Under Armour college football team jerseys "Frankenstein" uniforms and look blood-spattered, veteran says

Under Armour revealed Saturday's uniforms for the Northwestern University Wildcats in a promotional video. The red, white and blue design is intended to honor American veterans. But some people have objected.

Matt Ufford, a contributor to the sports website SBNation.com, said, "Sections of it look blood-splattered, and anyone who thinks otherwise, has to willfully ignore what it obviously looks like."

Ufford, who wrote about the single-game uniforms, is a Northwestern graduate and Marine veteran who served in Iraq. He said, "I'm proud of my Northwestern education. I'm proud of my Marine Corps service. I love my country and I love the flag, but those are all very different and complicated things, and to have it mashed together in this Frankenstein football uniform -- it kind of lessens each of those things that I'm proud of."

Last year, Under Armour provided similar uniforms to Boston College and the University of Hawaii. Commentary then was more positive. Back then it was described as "snazzy" and "patriotic," and the stars-and-stripes design was considered "sleek" and "wowing."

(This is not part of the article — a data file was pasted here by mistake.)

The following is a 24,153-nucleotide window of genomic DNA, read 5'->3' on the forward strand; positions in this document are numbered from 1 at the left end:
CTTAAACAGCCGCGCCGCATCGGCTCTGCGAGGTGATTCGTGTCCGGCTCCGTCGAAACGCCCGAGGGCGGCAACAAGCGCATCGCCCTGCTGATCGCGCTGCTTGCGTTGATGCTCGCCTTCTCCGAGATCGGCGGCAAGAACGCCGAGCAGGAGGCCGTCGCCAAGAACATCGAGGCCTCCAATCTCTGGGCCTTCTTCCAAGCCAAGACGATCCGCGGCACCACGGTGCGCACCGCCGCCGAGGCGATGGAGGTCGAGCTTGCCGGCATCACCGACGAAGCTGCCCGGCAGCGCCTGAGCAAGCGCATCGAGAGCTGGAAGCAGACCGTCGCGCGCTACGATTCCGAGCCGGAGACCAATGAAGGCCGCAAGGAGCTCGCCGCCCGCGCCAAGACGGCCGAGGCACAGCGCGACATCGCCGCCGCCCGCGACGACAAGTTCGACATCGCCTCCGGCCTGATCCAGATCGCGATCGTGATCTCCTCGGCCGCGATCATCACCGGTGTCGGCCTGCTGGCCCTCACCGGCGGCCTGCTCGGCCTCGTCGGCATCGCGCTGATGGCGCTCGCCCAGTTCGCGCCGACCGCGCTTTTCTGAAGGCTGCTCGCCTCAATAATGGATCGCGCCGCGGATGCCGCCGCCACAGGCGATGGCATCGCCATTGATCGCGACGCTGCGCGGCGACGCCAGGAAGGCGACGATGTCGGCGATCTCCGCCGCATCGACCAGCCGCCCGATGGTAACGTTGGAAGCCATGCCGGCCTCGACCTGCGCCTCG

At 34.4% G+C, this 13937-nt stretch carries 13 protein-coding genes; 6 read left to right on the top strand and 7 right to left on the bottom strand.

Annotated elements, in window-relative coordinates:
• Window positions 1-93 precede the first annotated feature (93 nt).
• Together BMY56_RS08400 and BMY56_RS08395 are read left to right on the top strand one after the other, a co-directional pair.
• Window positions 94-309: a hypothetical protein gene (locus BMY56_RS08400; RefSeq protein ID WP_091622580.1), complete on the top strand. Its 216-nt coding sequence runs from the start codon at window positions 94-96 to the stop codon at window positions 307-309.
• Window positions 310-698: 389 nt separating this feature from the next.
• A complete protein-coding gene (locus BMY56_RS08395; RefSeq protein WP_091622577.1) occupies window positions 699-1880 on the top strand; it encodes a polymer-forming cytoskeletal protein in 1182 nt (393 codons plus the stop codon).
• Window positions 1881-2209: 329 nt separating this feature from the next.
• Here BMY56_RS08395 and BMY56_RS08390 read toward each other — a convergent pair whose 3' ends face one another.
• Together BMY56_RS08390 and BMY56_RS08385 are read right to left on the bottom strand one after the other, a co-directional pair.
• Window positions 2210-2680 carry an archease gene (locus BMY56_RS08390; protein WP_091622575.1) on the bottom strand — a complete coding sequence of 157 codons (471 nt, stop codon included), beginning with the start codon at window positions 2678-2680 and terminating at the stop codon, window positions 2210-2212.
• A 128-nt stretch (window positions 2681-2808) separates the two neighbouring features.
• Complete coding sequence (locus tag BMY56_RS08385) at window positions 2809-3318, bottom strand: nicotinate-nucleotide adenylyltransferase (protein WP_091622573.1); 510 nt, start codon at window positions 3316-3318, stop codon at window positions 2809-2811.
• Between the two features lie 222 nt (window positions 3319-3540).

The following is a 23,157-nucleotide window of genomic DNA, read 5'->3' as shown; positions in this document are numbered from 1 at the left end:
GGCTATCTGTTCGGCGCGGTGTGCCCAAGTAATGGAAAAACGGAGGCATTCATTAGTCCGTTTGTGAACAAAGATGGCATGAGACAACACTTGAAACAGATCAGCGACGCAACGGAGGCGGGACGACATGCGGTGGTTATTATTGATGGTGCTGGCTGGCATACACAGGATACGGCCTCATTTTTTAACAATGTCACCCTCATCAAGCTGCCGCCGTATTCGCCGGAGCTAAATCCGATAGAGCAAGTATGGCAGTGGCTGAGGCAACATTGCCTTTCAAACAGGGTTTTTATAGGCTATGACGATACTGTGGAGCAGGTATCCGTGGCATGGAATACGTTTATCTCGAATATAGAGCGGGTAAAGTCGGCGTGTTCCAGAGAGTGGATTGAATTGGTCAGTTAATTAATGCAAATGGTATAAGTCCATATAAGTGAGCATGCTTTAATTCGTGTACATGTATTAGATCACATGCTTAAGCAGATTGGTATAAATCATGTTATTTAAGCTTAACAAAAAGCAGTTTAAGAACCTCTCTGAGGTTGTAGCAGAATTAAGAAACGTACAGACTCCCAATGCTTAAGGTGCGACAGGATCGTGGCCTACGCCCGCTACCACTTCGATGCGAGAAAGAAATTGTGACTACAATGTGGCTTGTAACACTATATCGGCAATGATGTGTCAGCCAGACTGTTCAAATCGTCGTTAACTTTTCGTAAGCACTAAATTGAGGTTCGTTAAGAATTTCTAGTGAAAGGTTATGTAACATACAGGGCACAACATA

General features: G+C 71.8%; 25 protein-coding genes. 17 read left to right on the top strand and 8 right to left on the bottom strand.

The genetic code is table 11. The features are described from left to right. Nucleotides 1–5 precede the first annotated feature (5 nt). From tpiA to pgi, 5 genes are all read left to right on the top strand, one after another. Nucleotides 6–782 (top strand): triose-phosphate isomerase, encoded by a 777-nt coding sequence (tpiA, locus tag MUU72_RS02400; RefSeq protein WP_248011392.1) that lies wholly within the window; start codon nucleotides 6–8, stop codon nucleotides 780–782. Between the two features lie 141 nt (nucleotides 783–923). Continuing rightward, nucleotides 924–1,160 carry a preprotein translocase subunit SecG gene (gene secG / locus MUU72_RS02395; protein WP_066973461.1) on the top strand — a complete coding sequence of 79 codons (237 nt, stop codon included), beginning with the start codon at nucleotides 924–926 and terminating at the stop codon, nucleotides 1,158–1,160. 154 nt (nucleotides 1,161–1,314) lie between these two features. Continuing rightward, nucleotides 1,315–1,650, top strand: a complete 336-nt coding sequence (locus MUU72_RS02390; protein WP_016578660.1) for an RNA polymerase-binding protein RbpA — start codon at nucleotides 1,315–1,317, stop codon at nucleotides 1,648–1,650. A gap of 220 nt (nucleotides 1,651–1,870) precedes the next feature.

Ufford said, "When you have a symbol as powerful as the American flag, you're going to have people whose opinions differ on it."

Matt Mirchin, executive vice president of global marketing for Under Armour, defended the jersey.

"We wanted a patriotic theme, and what we did was take images of flags that have flown over time that were battle tested and worn and used that as a symbol of America's spirit," Mirchin said.

Team jerseys will be auctioned off after Saturday's game, with 100 percent of the proceeds going to the Wounded Warrior Project. The charity has defended the uniform and Under Armour's longstanding support of American veterans and the millions of dollars they've raised.

Mirchin said, "There really is no controversy in my opinion. We are trying to raise money for a cause and trying to raise awareness for that cause."

Watch Dean Reynolds' full report above.





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